Wisconsin Lutheran Chapel logo

God’s Word for You

Luke 11:21-22 the stronger man

by Pastor Timothy Smith on Friday, July 13, 2018

21 “When a strong man, fully armed, guards his own house, his possessions are safe. 22 But when someone stronger attacks him and overpowers him, he steals the suit of armor in which he trusted and divides up the plunder.

Jesus’ third response to his critics and doubters is that a strong man who is armored, armed, and ready, can only be overcome by someone who is stronger. The Lord pictures the devil like an armored warrior, wearing the best protection money can buy. Today we would say that he wears Kevlar or some other bullet-proof material and carries a bullet-proof shield. Armed to the teeth, who could ever overcome him? Yet Jesus did. Jesus is the “someone stronger.” When Jesus threw out the devil’s guards like this mute demon, it wasn’t with the devil’s approval, but with the devil’s shock and horror. The King had come, and no matter what champion Satan pushed forward, each one was overcome, alone or in their legions (Luke 8:30), by Christ alone.

The plunder that Christ takes from the devil is every victim under the devil’s power. This whole scene recalls Abraham’s rescue of Lot from Kedorlaomer in Genesis 14:13-16. Aided only by a few heathen Amorites, Abraham pursued the coalition army from the north after they plundered Sodom and Gomorrah, taking Abraham’s nephew Lot as a captive. Abraham’s little band caught up with them north of Damascus, and with a clever strategy, attacked Kedorlaomer from more than one direction all at once, killed or routed the enemy, and recovered what was stolen. Abraham recovered the kidnapped people including Lot, and after giving a thank-offering through Melchizedek of Jerusalem, he divided the plunder with the Amorites who helped him.

So it is with Jesus. He has defeated Satan by his own power, but he has permitted a few heathen Gentiles like you and me to tag along, telling us what to do and winning, in every case, despite us. He is the victor, he lays the spoils at the feet of his heavenly Father, and yet he chooses to share in the victory with us, who are both Gentile bystanders and also members of the group rescued from the clutches of the devil. Praise be to Jesus! He has saved us, and he has given us eternal life.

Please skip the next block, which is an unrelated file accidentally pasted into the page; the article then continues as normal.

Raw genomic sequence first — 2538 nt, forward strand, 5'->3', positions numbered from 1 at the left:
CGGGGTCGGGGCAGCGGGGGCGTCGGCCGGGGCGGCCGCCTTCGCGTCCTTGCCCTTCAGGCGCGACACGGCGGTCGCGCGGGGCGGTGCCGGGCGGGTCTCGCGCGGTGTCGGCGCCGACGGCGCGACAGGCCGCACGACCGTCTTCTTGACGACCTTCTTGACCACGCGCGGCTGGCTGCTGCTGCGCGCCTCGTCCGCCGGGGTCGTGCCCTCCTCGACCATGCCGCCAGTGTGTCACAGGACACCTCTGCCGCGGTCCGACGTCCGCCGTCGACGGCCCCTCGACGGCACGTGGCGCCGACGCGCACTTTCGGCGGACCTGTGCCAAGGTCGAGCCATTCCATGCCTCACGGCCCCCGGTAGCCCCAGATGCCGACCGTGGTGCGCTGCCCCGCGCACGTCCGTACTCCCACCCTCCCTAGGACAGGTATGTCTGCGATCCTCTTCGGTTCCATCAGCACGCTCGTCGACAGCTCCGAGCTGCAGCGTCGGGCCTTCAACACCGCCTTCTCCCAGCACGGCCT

Note: The Greek term πανοπλία (English panoply) means a whole suit of armor, not just a breastplate or some other piece, as in Ignatius’ letter to Polycarp: “Let your baptism be your shield, your faith your helmet, your love a spear, your endurance a suit of armor…” (6:2). In Ephesians 6:11 and 13 NIV translates “the full armor of God” where my own translation is “the whole armor of God.” See also my comments about this word in Tolkien and C.S. Lewis at Ephesians 6:13.

In Christ,
Pastor Timothy Smith

Pastor Tim SmithAbout Pastor Timothy Smith
Pastor Smith serves St. Paul’s Lutheran Church in New Ulm, Minnesota. His wife, Kathryn, attended the Chapel from 1987-1990 while studying Secondary Education (Theater and Math) at UW-Madison. Kathryn’s father, John Meyer, was also the first man to serve as a Vicar at Chapel.

To receive God’s Word for You via e-mail, please contact Pastor Smith.

Browse Devotion Archive